Furthermore, Bryant often took bargaining positions with respect to issues concerning vacancies, promotions, and seniority that were inconsistent with statements it made at negotiations. In one case, Bryant’s explanation for such an inconsistency was that it wanted to “get the Union off [its] back.” The ALJ and the Board found this statement to strongly support the conclusion that Bryant was acting disingenuously.
 In addition, the finding below that Bryant failed to bargain in good faith is supported by the testimony of Kevin Crosby and John Burke, two ex-employees of Bryant, which established that Bryant’s bargaining strategy was to engage in conduct that would undermine the Union and lead to its decertification. Burke was formerly Academic Dean at one of the campuses. Crosby had been the Director of Educational Services at another campus.
 Burke testified that the Institute Director for Bryant explained to him that Bryant’s strategy was to meet once a month, to drag out the negotiations and avoid reaching an agreement so as to promote faculty dissatisfaction with the Union’s performance as the employees’ bargaining representative.
 The testimony also revealed that Bryant’s unilateral suspension of faculty review-based wage increases was intended to be used as leverage during negotiations with the Union. The Board has previously found such strategy to be bad-faith bargaining destructive of employee rights. N.L.R.B. v. United Aircraft Corp., 490 F.2d 1105, 1109-10 (2d Cir. 1973).
 Further evidence that Bryant acted obstreperously and engaged in surface bargaining is found in its statement that the Union would have to convince it that a union shop was necessary, and in its proposals that it should have the right to unilaterally make changes in accreditation standards and in the faculty evaluation system.
 Thus, there is substantial evidence to support the Board’s determinations that Bryant did not bargain in good faith, which determinations are accorded deference under the law. See N.L.R.B. v. Insurance Agents’ Int’l Union, 361 U.S. 477, 498 (1960) (“Board has been afforded flexibility to determine . . . whether a party’s conduct at the bargaining table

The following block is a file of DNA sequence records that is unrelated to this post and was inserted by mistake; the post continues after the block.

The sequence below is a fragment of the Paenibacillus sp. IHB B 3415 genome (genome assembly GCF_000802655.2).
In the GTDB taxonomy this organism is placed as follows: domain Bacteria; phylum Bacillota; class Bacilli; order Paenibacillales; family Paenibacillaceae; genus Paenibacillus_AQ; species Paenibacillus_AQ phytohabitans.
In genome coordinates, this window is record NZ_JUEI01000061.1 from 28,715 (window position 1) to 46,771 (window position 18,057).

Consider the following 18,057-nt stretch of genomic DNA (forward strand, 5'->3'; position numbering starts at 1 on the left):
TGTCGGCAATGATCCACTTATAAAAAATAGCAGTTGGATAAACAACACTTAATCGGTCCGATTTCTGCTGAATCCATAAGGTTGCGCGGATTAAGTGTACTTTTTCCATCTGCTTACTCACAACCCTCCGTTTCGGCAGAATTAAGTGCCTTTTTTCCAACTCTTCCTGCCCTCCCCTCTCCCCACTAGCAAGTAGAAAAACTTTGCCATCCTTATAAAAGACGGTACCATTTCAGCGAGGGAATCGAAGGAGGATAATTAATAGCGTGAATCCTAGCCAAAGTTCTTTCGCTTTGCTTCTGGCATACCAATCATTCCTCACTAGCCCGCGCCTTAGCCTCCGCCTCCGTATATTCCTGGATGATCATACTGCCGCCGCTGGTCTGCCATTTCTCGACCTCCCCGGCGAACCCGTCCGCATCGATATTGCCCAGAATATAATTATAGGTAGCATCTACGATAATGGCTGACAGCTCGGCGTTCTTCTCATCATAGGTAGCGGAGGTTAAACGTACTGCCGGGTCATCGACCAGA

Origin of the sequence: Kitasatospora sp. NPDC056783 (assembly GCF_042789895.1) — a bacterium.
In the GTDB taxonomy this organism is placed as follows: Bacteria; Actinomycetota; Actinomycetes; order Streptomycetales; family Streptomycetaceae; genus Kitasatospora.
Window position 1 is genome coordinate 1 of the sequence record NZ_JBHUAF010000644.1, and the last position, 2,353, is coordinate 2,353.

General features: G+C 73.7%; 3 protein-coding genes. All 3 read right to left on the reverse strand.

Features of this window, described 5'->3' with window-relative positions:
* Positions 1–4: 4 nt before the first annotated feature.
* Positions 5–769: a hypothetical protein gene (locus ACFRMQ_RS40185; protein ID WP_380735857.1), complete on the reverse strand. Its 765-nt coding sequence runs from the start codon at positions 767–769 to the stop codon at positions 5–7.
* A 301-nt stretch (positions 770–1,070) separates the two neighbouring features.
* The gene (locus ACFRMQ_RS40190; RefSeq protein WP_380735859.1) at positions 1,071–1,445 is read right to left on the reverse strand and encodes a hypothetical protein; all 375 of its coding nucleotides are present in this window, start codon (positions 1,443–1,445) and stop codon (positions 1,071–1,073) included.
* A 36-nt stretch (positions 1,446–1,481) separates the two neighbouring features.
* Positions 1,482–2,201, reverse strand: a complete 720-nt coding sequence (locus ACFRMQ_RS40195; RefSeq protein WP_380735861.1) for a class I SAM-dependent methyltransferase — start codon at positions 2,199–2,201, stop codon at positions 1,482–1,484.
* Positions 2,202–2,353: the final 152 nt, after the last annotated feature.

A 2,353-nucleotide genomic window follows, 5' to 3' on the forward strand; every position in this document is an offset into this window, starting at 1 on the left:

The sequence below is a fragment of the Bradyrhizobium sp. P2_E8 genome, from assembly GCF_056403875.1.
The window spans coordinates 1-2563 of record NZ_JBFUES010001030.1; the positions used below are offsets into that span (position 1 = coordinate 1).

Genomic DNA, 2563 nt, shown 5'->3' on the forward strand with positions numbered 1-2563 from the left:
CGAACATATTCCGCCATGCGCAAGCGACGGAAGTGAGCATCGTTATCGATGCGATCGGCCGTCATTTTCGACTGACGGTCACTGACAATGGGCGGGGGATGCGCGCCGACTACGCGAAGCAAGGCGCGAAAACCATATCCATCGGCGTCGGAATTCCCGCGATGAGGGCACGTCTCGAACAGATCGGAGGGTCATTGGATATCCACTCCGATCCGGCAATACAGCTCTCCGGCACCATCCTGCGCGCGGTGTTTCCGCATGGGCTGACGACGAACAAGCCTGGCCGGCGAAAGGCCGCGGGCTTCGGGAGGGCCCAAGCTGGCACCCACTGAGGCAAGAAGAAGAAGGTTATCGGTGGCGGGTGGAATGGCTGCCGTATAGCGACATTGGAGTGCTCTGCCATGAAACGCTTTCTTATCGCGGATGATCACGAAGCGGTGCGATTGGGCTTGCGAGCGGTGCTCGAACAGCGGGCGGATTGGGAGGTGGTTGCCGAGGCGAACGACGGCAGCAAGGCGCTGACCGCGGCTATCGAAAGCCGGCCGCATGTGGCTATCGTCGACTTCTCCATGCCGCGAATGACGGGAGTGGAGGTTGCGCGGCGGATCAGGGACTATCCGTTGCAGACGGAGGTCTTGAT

evidences a real desire to come into agreement.”); Glomac Plastics, Inc. v. N.L.R.B., 592 F.2d 94, 98 (2d Cir. 1979)(hereinafter “Glomac Plastics I”) (noting that the Board has particular expertise in making that determination, which this Court “will not lightly disregard”).
 As was determined below, it is clear from the record that Bryant’s focus was more “on the prospect of a termination of its bargaining obligation through the Union’s loss of the faculty members support than on the successful negotiation of a collective-bargaining agreement. . . .[and its] representatives frequently referred to the slim margin of the Union’s majority and [Bryant’s] belief that the Union lacked faculty support for its demands.”
 Bryant takes a stab at the credibility of Crosby and Burke by attempting to show that the Board erroneously relied on the “mischaracterized” testimony of two disgruntled former employees who had been fired. Bryant’s selective parsing of the transcript in its brief is itself a flagrant attempt at mischaracterization. Our reading of the transcript as a whole reveals that Crosby and Burke were directly told certain statements about Bryant’s intent, while other statements of understanding were inferred or generally known to persons in their elevated position within the company. Bryant fails to provide any basis for overturning the Board’s credibility findings. See Kinney Drugs, Inc. v. N.L.R.B., 74 F.3d 1419, 1427 (2d Cir. 1996) (holding that credibility findings upheld unless “hopelessly incredible”). Likewise, Bryant has failed to undermine any of the other evidence upon which the Board based its findings and conclusions.
 Consequently, we affirm the Board’s findings that Bryant violated Sections 8(a)(1) and (5) and (8)(d) of the Act by failing to meet at reasonable times to engage in collective bargaining, and that Bryant engaged in surface bargaining.